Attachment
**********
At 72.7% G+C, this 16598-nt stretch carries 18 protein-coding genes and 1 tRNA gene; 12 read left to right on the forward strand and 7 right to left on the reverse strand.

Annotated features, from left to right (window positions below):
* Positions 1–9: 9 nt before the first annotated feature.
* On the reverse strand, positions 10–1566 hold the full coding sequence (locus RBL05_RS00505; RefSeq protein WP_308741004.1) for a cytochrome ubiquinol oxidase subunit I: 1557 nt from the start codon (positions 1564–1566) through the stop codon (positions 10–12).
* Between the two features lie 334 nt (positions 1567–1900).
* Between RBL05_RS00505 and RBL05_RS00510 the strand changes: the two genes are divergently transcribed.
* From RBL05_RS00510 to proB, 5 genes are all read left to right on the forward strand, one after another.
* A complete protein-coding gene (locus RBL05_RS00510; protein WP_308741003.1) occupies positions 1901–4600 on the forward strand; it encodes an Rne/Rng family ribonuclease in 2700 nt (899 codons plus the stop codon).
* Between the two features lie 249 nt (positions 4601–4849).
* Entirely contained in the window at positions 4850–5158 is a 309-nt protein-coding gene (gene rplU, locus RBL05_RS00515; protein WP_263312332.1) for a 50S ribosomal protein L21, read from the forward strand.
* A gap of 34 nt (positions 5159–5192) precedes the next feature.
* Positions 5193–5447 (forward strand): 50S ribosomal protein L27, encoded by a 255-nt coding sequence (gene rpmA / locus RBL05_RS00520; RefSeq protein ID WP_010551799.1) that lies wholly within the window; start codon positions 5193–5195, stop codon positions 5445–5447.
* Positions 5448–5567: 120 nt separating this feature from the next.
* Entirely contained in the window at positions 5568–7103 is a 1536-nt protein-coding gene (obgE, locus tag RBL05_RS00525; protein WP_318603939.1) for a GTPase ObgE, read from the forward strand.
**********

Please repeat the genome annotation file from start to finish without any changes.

At 72.7% G+C, this 16598-nt stretch carries 18 protein-coding genes and 1 tRNA gene; 12 read left to right on the forward strand and 7 right to left on the reverse strand.

Annotated features, from left to right (window positions below):
* Positions 1–9: 9 nt before the first annotated feature.
* On the reverse strand, positions 10–1566 hold the full coding sequence (locus RBL05_RS00505; RefSeq protein WP_308741004.1) for a cytochrome ubiquinol oxidase subunit I: 1557 nt from the start codon (positions 1564–1566) through the stop codon (positions 10–12).
* Between the two features lie 334 nt (positions 1567–1900).
* Between RBL05_RS00505 and RBL05_RS00510 the strand changes: the two genes are divergently transcribed.
* From RBL05_RS00510 to proB, 5 genes are all read left to right on the forward strand, one after another.
* A complete protein-coding gene (locus RBL05_RS00510; protein WP_308741003.1) occupies positions 1901–4600 on the forward strand; it encodes an Rne/Rng family ribonuclease in 2700 nt (899 codons plus the stop codon).
* Between the two features lie 249 nt (positions 4601–4849).
* Entirely contained in the window at positions 4850–5158 is a 309-nt protein-coding gene (gene rplU, locus RBL05_RS00515; protein WP_263312332.1) for a 50S ribosomal protein L21, read from the forward strand.
* A gap of 34 nt (positions 5159–5192) precedes the next feature.
* Positions 5193–5447 (forward strand): 50S ribosomal protein L27, encoded by a 255-nt coding sequence (gene rpmA / locus RBL05_RS00520; RefSeq protein ID WP_010551799.1) that lies wholly within the window; start codon positions 5193–5195, stop codon positions 5445–5447.
* Positions 5448–5567: 120 nt separating this feature from the next.
* Entirely contained in the window at positions 5568–7103 is a 1536-nt protein-coding gene (obgE, locus tag RBL05_RS00525; protein WP_318603939.1) for a GTPase ObgE, read from the forward strand.